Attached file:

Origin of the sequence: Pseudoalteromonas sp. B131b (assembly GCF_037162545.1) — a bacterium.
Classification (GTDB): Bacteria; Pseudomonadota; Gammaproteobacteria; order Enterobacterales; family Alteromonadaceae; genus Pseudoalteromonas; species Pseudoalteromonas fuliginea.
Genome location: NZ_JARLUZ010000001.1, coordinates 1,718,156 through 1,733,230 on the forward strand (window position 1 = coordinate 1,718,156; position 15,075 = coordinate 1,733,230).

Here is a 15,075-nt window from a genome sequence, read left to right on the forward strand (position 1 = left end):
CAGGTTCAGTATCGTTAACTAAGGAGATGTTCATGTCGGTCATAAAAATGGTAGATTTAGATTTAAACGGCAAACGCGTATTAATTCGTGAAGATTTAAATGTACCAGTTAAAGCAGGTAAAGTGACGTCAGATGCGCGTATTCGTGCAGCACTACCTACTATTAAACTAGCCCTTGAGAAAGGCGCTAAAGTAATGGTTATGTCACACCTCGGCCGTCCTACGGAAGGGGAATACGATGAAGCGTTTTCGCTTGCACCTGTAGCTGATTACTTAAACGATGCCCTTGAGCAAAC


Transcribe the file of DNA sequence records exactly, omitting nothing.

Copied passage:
Origin of the sequence: Pseudoalteromonas sp. B131b (assembly GCF_037162545.1) — a bacterium.
Classification (GTDB): Bacteria; Pseudomonadota; Gammaproteobacteria; order Enterobacterales; family Alteromonadaceae; genus Pseudoalteromonas; species Pseudoalteromonas fuliginea.
Genome location: NZ_JARLUZ010000001.1, coordinates 1,718,156 through 1,733,230 on the forward strand (window position 1 = coordinate 1,718,156; position 15,075 = coordinate 1,733,230).

Here is a 15,075-nt window from a genome sequence, read left to right on the forward strand (position 1 = left end):
CAGGTTCAGTATCGTTAACTAAGGAGATGTTCATGTCGGTCATAAAAATGGTAGATTTAGATTTAAACGGCAAACGCGTATTAATTCGTGAAGATTTAAATGTACCAGTTAAAGCAGGTAAAGTGACGTCAGATGCGCGTATTCGTGCAGCACTACCTACTATTAAACTAGCCCTTGAGAAAGGCGCTAAAGTAATGGTTATGTCACACCTCGGCCGTCCTACGGAAGGGGAATACGATGAAGCGTTTTCGCTTGCACCTGTAGCTGATTACTTAAACGATGCCCTTGAGCAAAC